Navy may ditch tradition, allow women pilots to soar with elite Blue Angels

January 27, 1993|By Orlando Sentinel

In the Pentagon's war between the sexes, women are getting close to breaking down a sacred all-male barrier -- the Navy's elite Blue Angels flying team.

The unit, based at Pensacola Naval Air Station in Florida, has thrilled crowds around the world for 47 years with its daring loops and do-or-die precision flying.

But the Navy has insisted its female pilots don't have the right stuff for the outfit, even though some women aviators are so good they teach combat tactics to men.

Now, the Navy's brass may change its mind.

Rear Adm. Riley Mixson, the Navy's air warfare chief at the Defense Department in Washington, has told his staff to study the policy and possibly give women a shot at joining the famous unit.

"The way things are changing in the Navy, this is one of the things we're looking at and keeping in mind," said Lt. Sharon Heath, a Navy spokeswoman in the Pentagon.

"We're not going to just put it on the shelf and let it gather dust and say, 'Let's just let it stay the way it is because it's Navy tradition,' " she said.

Among those who say the change is long overdue is Lt. Liz Steinnecker, a Pensacola-based flyer and one of only 36 female jet pilots in the Navy.

"There's probably a half-dozen women that I know who are capable and qualified in all respects" to be Blue Angels, Lieutenant Steinnecker said."

Hugh Winters, 79, of Virginia Beach, Va., couldn't agree more. He put the original Blue Angels squadron together in 1946.

"If a gal can cut the mustard, hell, she ought to fly," he said. "If a woman shows that she's as good or better than other pilots, I don't see why she shouldn't do it."

The Blue Angels have always been special in the tightknit fraternity of naval aviation.

The squadron is made up of 16 officers and 95 enlisted personnel, but only seven pilot the Blue Angels' trademark: the supersonic F-18 Hornet attack jet.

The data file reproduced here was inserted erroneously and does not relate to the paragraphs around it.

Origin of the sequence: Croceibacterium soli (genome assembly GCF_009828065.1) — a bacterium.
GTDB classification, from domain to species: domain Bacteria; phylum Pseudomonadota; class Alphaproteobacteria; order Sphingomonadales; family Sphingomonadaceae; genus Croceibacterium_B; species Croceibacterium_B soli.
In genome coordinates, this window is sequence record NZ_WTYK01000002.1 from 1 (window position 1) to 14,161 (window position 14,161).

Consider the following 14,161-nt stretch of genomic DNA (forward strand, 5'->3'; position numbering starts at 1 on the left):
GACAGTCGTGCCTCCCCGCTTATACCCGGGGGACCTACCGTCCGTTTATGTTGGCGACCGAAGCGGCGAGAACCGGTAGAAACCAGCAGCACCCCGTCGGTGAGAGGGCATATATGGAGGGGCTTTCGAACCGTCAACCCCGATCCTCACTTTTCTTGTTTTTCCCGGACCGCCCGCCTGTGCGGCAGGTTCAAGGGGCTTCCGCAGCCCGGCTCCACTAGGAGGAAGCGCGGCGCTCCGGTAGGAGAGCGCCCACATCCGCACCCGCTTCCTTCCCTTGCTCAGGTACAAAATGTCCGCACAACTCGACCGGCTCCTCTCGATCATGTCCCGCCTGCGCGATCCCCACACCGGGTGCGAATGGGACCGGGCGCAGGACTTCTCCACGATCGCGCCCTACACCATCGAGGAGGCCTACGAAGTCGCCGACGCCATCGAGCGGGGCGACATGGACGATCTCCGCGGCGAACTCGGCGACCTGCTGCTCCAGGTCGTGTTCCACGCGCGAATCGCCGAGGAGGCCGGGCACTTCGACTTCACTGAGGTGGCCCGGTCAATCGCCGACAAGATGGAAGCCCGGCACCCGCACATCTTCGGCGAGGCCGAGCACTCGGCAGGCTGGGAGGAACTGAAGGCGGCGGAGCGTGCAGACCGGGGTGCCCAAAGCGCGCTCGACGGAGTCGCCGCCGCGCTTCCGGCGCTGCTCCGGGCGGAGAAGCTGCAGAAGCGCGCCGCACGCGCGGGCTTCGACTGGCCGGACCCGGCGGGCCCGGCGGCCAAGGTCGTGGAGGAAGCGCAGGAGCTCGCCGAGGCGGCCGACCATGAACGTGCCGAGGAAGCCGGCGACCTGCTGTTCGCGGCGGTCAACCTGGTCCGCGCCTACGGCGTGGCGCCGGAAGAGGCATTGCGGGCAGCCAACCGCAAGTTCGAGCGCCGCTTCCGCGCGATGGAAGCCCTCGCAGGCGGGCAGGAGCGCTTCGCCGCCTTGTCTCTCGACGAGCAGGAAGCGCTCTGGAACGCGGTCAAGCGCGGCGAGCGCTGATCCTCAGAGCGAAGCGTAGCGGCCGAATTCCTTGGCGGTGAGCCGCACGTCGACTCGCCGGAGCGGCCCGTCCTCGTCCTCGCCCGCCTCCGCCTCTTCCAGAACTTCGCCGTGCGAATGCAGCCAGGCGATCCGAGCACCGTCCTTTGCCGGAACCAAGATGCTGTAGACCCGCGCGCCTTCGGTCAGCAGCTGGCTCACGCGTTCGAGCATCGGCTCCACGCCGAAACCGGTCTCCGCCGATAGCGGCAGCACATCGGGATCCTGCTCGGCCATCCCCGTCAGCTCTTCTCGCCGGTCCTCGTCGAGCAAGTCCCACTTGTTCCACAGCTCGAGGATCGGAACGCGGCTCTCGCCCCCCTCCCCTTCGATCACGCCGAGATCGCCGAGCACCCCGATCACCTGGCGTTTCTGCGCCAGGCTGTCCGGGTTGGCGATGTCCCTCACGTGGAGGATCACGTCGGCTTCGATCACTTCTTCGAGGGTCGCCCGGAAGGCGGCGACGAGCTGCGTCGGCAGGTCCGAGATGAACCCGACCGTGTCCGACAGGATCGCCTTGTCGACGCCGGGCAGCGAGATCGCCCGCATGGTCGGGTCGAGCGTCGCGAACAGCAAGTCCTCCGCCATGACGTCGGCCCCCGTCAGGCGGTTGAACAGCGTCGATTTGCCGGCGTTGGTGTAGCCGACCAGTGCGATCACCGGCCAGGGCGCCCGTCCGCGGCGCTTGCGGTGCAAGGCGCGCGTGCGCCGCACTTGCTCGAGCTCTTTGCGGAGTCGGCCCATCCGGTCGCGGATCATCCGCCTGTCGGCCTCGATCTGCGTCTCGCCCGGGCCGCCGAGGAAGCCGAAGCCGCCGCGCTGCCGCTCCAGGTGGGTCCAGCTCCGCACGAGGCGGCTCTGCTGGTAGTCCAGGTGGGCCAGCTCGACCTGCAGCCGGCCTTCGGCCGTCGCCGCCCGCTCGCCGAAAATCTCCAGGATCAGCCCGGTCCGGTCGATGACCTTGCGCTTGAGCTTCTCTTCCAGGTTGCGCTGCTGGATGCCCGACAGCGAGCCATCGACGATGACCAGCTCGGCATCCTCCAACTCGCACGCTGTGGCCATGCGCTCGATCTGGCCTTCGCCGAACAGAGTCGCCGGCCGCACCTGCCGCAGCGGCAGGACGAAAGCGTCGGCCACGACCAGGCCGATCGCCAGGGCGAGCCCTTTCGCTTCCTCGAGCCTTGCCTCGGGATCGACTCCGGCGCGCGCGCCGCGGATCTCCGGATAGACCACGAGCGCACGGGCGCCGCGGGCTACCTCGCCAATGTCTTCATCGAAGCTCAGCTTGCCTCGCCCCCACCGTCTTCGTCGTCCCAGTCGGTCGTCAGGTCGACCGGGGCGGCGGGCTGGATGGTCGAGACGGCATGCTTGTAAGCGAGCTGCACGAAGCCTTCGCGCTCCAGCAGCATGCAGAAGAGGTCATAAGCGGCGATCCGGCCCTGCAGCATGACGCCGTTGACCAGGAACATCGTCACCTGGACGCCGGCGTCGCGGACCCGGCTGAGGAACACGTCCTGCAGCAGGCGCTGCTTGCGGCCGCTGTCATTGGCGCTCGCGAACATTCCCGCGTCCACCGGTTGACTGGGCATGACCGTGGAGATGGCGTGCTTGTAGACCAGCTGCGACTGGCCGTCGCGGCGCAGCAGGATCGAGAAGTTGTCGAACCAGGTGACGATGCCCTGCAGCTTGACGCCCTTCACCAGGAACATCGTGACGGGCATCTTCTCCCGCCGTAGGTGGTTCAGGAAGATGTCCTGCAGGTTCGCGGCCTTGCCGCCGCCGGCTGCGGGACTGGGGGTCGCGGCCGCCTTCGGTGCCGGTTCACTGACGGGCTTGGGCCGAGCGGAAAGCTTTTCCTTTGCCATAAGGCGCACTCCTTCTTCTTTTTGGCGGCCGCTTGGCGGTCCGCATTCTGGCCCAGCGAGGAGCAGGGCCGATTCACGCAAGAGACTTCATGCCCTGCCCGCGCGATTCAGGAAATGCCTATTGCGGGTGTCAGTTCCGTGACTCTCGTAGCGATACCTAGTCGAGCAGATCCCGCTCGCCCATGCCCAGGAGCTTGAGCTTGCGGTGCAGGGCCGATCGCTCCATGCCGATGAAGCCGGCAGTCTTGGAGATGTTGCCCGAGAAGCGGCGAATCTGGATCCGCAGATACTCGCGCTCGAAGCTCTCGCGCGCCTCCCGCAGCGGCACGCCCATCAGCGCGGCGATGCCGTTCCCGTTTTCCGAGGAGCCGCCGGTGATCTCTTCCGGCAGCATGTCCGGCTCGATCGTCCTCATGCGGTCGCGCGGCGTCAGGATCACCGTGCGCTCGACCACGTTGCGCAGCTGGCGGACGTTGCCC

The others play a variety of roles, ranging from mechanics to announcers. Last year the unit performed in 70 air shows, FTC including a first-ever appearance in Moscow, and dazzled a total 9 million spectators.

Competition to become a Blue Angel is stiff. About 20 pilots try out for the squadron every year. They are among the best the Navy has to offer, but only a few make it.

For the pilots, the average hitch is a couple of years.

"It marks a significant step in the career of a naval aviator," said Lt. John Kirby, the Blue Angels' spokesman in Pensacola. "There's a strong desire to be on the team, and for those who make it, it's a real milestone."

But female flyers are discouraged from trying out for the coveted slots because the Navy has stacked the deck against them, Lieutenant Steinnecker and others say. No woman has applied for the unit.

Blue Angel pilots must have logged 1,500 hours in a Navy fighter jet. That excludes most women, because the Navy does not allow them in combat, and few have a chance to fly the Navy's top-line aircraft.

The 36 women who do have the necessary flight experience serve as test pilots and instructors, often helping men earn their wings.

Blue Angels also must be qualified to land and take off from the deck of an aircraft carrier -- a requirement that many in the Navy say makes the Blue Angels unique.

But those positions are almost impossible for women to come by; the combat ban keeps female pilots off the ships.

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